BookHub by Greg, Mairead and Simran

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Group Members 

Greg Martin, Mairead Stewart and Simran Duggal

Project Description

Book Hub is an Arduino-based system that enables people from around the world to stay connected by sending an alert when all participants are available to meet. In particular, Book Hub can help participants plan their next virtual book club meeting by allowing them to let the group know when they’ve finished that week’s reading. When a member of the book club has finished reading and would like to chat about the book, they can pick up their Book Hub box and turn it upside-down, initiating a change in the box’s LED display. Once all members have turned over their boxes and are ready to meet, an alert is triggered. In one household, the alert is sent in the form of a tea kettle turning on and beginning to boil water, in another, the alert is a pattern of blinking LEDs, and in the third household, the alert is a wall hook turning upside down to deposit a set of earbuds onto a chair. Once all the members have their books, tea, and earbuds, they’re ready to have a virtual book club.

In recent months, scientists have begun to study the effects of COVID-19 restrictions on mental health. A study by Lee et al. (2020), found increased levels of loneliness and depression in participants as compared to before the pandemic. By encouraging book club members to meet regularly, Book Hub can counter this trend in loneliness and hopefully improve the mental health of its users.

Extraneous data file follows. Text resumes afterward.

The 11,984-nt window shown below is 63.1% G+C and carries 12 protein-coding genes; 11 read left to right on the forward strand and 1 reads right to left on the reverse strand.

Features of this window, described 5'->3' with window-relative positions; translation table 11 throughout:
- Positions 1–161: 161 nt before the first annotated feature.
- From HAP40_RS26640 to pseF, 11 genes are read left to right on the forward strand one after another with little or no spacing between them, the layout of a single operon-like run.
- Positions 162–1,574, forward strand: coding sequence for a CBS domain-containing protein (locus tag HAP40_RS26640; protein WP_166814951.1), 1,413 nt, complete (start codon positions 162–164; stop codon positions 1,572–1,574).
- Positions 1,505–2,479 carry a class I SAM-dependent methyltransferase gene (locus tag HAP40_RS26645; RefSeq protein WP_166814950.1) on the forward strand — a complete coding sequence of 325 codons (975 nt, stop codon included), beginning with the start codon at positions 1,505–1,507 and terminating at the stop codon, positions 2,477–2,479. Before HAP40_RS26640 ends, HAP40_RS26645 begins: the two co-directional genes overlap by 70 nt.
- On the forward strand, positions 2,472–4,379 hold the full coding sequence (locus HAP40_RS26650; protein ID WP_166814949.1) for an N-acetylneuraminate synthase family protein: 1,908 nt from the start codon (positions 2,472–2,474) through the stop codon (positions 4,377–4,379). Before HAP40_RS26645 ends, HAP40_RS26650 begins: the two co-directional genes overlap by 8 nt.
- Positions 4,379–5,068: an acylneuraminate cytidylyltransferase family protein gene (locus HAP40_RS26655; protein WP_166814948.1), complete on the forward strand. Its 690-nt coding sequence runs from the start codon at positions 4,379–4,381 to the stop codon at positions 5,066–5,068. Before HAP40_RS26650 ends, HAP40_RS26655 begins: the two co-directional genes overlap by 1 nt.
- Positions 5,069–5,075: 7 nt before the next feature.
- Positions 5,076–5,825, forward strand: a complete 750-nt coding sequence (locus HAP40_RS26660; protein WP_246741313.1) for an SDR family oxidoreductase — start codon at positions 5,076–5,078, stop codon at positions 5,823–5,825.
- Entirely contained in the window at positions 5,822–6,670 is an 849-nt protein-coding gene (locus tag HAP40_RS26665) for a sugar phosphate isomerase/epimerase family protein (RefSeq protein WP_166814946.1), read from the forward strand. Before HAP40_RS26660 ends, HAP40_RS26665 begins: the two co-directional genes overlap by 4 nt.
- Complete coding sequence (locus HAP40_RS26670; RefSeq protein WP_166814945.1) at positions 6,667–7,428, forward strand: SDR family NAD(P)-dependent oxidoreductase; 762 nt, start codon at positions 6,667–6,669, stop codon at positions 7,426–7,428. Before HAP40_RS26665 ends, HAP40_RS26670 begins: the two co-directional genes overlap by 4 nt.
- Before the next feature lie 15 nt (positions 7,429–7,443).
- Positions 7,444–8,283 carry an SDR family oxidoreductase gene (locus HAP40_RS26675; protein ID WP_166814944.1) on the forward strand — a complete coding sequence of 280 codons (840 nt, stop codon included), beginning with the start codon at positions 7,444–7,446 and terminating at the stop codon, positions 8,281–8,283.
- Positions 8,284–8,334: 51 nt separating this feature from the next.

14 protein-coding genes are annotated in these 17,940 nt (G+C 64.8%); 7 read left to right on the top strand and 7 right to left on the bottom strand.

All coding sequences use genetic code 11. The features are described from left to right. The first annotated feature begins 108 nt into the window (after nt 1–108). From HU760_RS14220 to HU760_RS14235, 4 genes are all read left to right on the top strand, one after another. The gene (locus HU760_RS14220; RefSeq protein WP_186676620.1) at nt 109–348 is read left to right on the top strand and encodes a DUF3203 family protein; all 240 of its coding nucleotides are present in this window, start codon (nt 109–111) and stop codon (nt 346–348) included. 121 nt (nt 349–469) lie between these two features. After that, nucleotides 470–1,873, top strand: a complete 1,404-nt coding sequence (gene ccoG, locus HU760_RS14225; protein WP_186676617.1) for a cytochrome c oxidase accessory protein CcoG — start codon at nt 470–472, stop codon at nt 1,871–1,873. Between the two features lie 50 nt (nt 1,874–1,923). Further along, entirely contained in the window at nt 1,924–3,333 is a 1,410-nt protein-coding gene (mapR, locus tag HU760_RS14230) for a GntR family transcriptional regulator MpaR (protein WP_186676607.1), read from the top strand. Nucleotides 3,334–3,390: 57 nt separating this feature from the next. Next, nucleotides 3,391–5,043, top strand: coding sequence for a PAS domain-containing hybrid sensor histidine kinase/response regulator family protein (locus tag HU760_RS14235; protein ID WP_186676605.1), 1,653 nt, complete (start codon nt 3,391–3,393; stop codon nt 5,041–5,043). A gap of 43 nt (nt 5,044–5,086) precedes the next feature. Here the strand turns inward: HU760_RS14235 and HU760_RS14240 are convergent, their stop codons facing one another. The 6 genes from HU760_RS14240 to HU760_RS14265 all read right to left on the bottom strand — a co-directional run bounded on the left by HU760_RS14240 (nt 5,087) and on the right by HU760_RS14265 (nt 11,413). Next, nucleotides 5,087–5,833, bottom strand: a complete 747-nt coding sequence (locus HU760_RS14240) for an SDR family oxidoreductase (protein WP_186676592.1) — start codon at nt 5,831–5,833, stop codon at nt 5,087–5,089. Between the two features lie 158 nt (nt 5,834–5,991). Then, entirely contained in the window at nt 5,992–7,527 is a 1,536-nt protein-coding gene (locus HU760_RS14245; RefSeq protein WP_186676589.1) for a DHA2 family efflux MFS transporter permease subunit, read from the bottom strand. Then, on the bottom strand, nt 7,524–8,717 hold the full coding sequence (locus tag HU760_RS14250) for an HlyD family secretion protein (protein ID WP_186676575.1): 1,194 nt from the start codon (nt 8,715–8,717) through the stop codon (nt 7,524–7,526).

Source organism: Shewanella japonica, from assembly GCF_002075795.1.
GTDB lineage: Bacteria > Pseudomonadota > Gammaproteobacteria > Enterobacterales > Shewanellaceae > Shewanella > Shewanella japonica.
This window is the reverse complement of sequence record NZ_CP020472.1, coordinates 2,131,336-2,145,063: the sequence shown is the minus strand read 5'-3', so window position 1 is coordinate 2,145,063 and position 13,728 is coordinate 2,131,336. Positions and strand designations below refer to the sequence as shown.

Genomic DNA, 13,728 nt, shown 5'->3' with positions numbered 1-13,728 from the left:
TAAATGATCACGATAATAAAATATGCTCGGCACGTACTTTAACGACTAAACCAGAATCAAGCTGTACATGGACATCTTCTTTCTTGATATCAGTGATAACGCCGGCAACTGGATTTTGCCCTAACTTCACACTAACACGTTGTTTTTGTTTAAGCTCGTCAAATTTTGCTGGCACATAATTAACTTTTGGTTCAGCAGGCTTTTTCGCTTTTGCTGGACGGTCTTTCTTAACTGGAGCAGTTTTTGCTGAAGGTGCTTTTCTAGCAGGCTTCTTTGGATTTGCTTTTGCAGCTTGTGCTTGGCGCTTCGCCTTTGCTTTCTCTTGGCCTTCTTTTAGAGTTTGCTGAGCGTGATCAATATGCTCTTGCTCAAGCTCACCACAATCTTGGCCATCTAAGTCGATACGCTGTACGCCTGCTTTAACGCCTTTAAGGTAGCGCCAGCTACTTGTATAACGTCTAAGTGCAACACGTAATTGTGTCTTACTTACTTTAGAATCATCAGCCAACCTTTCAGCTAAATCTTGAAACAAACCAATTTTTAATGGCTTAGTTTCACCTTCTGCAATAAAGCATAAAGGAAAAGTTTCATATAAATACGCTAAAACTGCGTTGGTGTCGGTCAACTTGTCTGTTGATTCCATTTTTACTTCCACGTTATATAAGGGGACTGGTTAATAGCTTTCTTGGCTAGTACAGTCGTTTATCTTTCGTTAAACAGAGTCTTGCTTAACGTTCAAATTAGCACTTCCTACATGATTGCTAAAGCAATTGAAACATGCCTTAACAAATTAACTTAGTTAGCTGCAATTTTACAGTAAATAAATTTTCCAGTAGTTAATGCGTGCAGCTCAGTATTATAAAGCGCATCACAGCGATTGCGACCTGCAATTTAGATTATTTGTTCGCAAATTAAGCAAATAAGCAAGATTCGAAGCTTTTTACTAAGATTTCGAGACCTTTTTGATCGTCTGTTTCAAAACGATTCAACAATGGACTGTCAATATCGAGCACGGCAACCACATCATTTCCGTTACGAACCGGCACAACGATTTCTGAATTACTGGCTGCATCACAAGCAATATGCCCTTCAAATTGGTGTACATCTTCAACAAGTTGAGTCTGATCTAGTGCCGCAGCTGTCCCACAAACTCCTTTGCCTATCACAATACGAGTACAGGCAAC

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Experience Video –

How It Works

Network Diagram

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Final Project Images –

Greg –

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Mairead –

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Simran –

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Project Development Images

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Sketches

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Code link –

Greg’s code –

https://gist.github.com/grgmrtn/f737c007c4067a98c8828a7bcea10bd1

Mairead’s code –

https://github.com/mc-stewart/Experiment-5

Simran’s code –

https://github.com/simranduggal96/Experiment_5_Simran

Fritzing Diagram

Greg –

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Mairead –

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Simran –

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Project context